Editorials

Editorial: Lessons to be learned from the Pittsburgh massacre

The scourge of virulent anti-Semitism last month shattered our complacency with the slaughter of 11 Jews at the Tree of Life synagogue in Pittsburgh. This tragedy made us shudder. We had thought the senseless murder of Jews was a thing of the past.

The Pittsburgh attack was similar to those that have occurred in Europe in recent years, some of the worst in the name of radical Islam, and others ostensibly a reaction to the flood of refugee claimants challenging European demographics.

The synagogue massacre recalls the worst of Islamophobic incident here, the attack last January at a mosque in Quebec City, where six were killed and 19 injured.

The Quebec shooter was obsessed by fears of the increasing Muslim presence in Quebec. And both pale in terms of casualties to the horrific act by American-Israeli Baruch Goldstein, who walked into the Cave of Patriarchs Mosque in Hebron in 1994 and slaughtered 29 during Ramadan prayers.

The Pittsburgh massacre should serve as a wake-up call and a reminder of how words — political rhetoric that stigmatizes — can be as dangerous as actions because they seek to play on irrational fears among parts of the population.

Donald Trump’s initial impromptu reaction was inappropriate, showing not an iota of compassion or moral leadership when he parroted the National Rifle Association line, “If there was an armed guard inside the temple, they would have been able to stop him.” Then he spouted a law-and-order line — that the perpetrator should face the death penalty. While he did modify his tone later and visited the synagogue to express sympathy, his initial words reflect the polarized climate he has nurtured, starting with his reaction to the Charlottesville, Virginia rally. Lest we forget, white supremacists who screamed racial and ethnic epithets, such as Jews Will Not Replace Us, resulted in a driver plowing into a group of unarmed protesters with his car, killing Heather Heyter.

Said Trump: “We condemn in the strongest possible terms this egregious display of hatred, bigotry and violence, on many sides. On many sides.” His words suggested equivalency between peaceful protestors and those spouting racist and hateful slogans. White nationalists can easily conclude he supports them.

The intense media coverage of Trump’s rhetoric and the polarization in the US, including hatred and fear of “the other,” is having a ripple effect here, the extent of which is unknown.

According to recent counts, there are some 71 mosques and 72 synagogues in the greater Montreal area including north and south-shore communities. In the wake of Pittsburgh, all will certainly be re-appraising security arrangements.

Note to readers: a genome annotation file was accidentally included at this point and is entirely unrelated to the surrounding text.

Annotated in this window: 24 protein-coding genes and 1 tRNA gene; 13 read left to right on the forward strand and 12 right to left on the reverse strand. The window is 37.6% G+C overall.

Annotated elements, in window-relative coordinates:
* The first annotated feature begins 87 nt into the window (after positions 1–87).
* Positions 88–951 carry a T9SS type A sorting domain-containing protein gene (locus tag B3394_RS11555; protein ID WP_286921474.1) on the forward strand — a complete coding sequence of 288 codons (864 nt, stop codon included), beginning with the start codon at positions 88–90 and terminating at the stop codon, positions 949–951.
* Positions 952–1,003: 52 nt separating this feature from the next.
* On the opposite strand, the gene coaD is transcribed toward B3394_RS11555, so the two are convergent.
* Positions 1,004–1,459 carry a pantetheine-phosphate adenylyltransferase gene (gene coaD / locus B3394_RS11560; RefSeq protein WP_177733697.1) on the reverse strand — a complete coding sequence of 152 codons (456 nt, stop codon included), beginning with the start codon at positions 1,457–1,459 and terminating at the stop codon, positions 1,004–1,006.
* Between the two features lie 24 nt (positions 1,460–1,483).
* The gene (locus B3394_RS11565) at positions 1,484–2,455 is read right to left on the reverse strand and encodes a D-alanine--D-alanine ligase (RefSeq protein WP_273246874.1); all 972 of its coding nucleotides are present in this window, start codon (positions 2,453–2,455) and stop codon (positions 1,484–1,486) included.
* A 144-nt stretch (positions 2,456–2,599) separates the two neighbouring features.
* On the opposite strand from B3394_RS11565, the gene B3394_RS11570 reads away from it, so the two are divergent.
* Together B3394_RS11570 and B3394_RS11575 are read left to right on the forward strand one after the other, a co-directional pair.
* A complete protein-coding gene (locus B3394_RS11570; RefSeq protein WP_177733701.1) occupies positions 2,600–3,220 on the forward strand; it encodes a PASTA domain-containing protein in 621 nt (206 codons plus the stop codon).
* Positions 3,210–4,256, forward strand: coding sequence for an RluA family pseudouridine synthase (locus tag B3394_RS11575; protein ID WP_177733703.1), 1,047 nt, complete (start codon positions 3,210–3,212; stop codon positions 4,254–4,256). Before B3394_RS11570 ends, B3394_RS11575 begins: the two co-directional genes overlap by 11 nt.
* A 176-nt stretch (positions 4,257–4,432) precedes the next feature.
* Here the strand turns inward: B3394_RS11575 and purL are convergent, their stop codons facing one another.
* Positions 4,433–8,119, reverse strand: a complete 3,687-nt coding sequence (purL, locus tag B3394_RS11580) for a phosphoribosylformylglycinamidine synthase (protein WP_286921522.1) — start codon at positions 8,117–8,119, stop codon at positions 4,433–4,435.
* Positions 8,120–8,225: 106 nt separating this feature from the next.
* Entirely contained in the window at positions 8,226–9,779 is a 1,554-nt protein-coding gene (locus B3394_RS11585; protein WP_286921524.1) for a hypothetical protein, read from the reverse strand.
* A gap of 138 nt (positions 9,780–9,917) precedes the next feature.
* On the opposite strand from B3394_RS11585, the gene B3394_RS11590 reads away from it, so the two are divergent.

While the bigger institutions often have security guards on duty, at least some of the time, none have tightened access to the same extent as in effect in France, Austria, Italy, and other major European countries, where armed guards, permanent police presence, locked doors, and passport checks are standard.

All this brings us to newly-elected Premier François Legault and his promise to legislate to cope with a virtually non-existent “problem” that can only exacerbate tensions – his pledge to restrict the wearing of religious symbols, including the Jewish kippah and Islamic head scarf, by teachers, judges, and police officers, and even override protections in the Charter or Rights and Freedoms and invoke the rarely-used notwithstanding clause of the Canadian Constitution if the Supreme Court of Canada ever ruled against it.

Teachers in public schools are there to teach the core curriculum, which includes a survey of major world religions, and to impart the values of our society, no matter what symbols they may wear. Judges rule on whether laws have been transgressed, no matter what they may believe in their private lives. Similarly, police are there to enforce compliance with our laws with or without a turban, kippah, or hijab on their heads.

Preventing any Quebecer from access to these jobs because they are wearing religious symbols, which they feel is an expression of profound faith, is clearly discriminatory. It will have its greatest impact on Muslim women, which is a strange way to promote their acceptance and integration.

Legault has made mistakes during the campaign such as threatening to expel immigrants who fail French and values tests after three years; he later  apologized for not knowing this is beyond Quebec’s power to carry out. It is time for him to come clean on the proposed ban on religious symbols and let a non-existent problem continue to be a non-existent problem. Delaying legislative action on this issue until the Spring only increases uncertainly and tension.

Fanning fear and anger toward “the other” can only poison inter-communal relations.

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